• 3. next reason is substance use promoting group acceptance or rejection. Liaisons using tobacco and alcohol gained social approval with alcohol and tobacco use, it was facilitating group entry. In high schools, high status girls were smoking to maintain their social status, they felt free to choose to smoke or not, on the other hand there were low social status girls who were forced to try smoking by influenceable girls. They would do anything to became a part of the popular group, and there was also a factor of peer pressure. in that case, tobacco or alcohol was used to become a part of group and not just being a part of periphery  
  • 4. liaisons were being marginalized by peers, only 3 years older were more likely to use tobacco if they were isolated. 
  • There are also differences when it comes to ethnicity, races and residence location, whites have lower alcohol ratio than others, females had less chances to use marijuana, small city youth is more likely to use drugs (excluding inhalants) than large-city ones. suburban and rural youth are more likely to abuse drugs. 
  • Anglescinaskupna

    1. 1. Early Adolescent Social Networks andSubstance UseTim Berce, Zala Dolenc, Jan Fizovič, Tina Rozman, Matic VirantDI-UNI, 17.4.2012
    2. 2.  Research: David B. Henry & Kimberly Kobus, University of Chicago Sample of 1000 youth Divided in 3 groups: members, liasons, isolates
    3. 3.  Results of other researchesEnnet and Bauman, 1993Fang, 2003
    4. 4. First limitation
    5. 5. Second methodological limitation
    6. 6. Members of triadic tiesTriadic ties : Legend: - individual
    7. 7. Third limitation Studies defined social positions on the basis one-way ties. Hypothesis• Social positions are related to adolescent use of tobacco, alcohol, marijuana, and inhalants.• Isolates would more likely use tobacco and inhalants.• Members would use marijuana and a
    8. 8. Participants 1,119 sixth-grade children from 144 classes 14 public schools the sample was divided between male and female students African American, White, and Hispanic children
    9. 9. Measures friendship - the peer nomination inventory Procedure: each student - printed page displaying a list of all boys and girls in his or her classroom student crossed off every name that fit the question asked by the assessor after the first year of the study, the inventory also included an item asking participants to identify their three best friends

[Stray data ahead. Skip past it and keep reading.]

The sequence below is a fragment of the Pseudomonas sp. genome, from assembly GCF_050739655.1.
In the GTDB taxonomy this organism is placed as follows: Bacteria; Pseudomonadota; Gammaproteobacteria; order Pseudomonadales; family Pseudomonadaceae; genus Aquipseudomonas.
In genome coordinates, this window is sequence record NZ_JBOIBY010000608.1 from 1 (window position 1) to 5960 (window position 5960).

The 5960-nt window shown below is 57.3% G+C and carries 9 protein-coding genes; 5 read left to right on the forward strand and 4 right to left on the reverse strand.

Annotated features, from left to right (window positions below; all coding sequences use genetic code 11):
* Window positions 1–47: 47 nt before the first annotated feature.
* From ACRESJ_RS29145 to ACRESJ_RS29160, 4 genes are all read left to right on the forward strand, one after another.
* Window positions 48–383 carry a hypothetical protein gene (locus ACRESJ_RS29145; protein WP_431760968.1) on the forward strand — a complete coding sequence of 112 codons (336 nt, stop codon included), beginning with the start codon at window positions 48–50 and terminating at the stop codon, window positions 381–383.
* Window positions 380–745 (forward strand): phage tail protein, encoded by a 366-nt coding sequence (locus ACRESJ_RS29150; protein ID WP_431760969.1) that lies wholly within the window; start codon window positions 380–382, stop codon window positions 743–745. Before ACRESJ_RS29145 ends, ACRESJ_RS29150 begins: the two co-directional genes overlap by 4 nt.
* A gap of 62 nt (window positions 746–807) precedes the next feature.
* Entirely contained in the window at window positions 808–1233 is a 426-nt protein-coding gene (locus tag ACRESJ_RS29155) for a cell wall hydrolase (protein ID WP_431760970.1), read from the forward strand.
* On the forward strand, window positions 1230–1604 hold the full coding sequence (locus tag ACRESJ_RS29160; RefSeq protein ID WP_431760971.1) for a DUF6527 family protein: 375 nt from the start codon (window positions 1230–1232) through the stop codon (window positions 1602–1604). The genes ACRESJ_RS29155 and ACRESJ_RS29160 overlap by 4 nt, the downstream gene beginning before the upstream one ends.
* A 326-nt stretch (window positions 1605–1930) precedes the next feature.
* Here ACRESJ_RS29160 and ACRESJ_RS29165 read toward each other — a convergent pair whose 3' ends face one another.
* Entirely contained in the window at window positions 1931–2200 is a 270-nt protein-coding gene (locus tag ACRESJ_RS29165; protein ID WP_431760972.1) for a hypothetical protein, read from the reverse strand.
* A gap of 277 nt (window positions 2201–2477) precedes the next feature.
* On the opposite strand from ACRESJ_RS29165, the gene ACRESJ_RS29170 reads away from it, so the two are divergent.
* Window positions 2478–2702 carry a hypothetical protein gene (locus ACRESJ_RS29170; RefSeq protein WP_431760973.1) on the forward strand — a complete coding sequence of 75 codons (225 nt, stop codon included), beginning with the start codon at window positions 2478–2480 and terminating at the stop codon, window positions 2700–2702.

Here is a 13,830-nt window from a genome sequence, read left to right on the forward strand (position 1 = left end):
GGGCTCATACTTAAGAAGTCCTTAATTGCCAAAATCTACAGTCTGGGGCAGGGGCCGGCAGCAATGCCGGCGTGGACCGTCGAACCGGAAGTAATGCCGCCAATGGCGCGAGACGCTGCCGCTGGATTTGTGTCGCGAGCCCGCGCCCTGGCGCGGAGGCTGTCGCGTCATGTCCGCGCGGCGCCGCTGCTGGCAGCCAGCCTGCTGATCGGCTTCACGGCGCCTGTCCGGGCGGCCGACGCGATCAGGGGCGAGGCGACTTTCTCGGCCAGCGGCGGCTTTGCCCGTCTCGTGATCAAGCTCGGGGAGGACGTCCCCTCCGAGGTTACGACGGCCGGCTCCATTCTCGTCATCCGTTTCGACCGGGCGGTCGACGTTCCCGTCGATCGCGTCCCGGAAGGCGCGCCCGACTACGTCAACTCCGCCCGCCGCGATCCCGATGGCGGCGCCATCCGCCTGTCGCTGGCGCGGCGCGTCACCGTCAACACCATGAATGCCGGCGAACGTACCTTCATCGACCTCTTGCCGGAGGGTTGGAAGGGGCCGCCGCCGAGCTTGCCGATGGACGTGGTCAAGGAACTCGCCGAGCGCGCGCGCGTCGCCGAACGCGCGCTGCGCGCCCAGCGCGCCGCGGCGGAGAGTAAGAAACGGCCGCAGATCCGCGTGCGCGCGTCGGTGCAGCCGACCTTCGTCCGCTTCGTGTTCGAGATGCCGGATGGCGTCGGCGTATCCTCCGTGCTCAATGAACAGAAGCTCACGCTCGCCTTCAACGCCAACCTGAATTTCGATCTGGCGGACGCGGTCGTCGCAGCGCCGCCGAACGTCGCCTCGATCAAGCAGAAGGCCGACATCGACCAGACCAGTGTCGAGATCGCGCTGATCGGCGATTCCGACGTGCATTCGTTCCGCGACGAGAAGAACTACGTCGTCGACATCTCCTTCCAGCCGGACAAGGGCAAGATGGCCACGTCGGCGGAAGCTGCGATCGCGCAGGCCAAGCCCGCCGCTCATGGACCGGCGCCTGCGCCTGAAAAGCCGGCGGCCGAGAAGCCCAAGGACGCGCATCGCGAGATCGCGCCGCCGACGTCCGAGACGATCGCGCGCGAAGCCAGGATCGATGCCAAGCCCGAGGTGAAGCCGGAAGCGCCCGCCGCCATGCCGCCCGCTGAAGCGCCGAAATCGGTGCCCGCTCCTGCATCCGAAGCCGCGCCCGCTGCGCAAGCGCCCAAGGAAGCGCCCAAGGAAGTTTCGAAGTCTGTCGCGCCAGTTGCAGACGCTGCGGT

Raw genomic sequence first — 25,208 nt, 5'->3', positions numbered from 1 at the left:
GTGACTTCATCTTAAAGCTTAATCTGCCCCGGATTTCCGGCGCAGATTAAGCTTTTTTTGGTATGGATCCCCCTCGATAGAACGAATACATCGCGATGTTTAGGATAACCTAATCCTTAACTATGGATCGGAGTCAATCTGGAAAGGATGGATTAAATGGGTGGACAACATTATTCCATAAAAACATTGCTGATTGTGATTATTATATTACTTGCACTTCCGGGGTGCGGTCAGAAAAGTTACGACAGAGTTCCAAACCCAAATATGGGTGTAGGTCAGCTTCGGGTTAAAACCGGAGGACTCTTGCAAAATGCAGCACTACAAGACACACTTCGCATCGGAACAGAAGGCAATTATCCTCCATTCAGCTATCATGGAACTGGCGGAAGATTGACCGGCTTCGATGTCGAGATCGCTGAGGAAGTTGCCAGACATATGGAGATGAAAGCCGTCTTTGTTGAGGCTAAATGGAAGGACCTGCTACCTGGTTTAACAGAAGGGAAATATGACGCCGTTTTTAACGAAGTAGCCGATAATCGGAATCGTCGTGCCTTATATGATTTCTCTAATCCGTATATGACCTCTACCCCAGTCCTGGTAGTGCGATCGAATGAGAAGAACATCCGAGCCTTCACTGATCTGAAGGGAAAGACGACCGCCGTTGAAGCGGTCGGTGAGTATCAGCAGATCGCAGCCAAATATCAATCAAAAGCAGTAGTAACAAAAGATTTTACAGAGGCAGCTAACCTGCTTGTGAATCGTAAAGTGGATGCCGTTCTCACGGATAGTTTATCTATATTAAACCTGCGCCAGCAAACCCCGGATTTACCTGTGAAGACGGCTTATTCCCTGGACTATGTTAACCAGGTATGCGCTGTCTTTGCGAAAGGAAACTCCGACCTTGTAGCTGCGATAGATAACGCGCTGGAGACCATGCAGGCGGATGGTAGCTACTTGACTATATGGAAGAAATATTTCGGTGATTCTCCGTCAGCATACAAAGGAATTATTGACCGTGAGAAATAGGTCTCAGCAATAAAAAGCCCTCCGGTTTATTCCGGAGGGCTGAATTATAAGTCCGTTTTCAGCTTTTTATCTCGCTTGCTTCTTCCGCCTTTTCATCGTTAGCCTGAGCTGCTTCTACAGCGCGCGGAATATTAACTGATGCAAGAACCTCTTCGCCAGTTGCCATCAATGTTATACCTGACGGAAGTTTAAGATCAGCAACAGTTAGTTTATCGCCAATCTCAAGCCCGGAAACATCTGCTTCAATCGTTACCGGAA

10. 10.  this item is typically used in classroom network analysis limiting youth to three nominations has been criticized for not accurately modeling actual network structures rather than limiting nominations to three, they used the item “Who would you like to be your best friends?”
    11. 11. Substance use. involvement in substance use was measured using an abbreviated version of the Self-Report of Delinquency adapted from the Denver Youth Study measure asked youth about the frequency of 25 delinquent acts ranging from school truancy to drug use four items tapping the frequency of substance use were analyzed in this study
    12. 12. Procedures participants completed the measures at their school desks classroom teacher was not in the room at the time of administration Students without parental consent were assigned alias IDs that allowed their data to be used in network analysis without identifying them or linking their data to other study data
    13. 13. Risk of substance use Increase (odds > 1.0) Decrease (odds < 1.0)
    14. 14.  Only gender difference in use of marijuana  (odds ratio = 0.5 f/m) Ethnic differences on alcohol and inhalant use  African American (1.88 vs. Caucasian  Hispanic (1.63 vs. Caucasian)
    15. 15.  Participants in large city half the risk Tobacco use:  15% isolates  16% members  21% liaisons.
    16. 16.  Alcohol use:  46%liaisons  34% isolates No effects of social networkposition on marijuana orinhalant use.
    17. 17.  Social status is a factor in youth drug abuse.
    18. 18. Associating with others
    19. 19. Self medication
    20. 20. Group acceptance
    21. 21. Isolation
    22. 22. Ethnicity, residence
    23. 23. Hvala za vašo pozornost!

    ×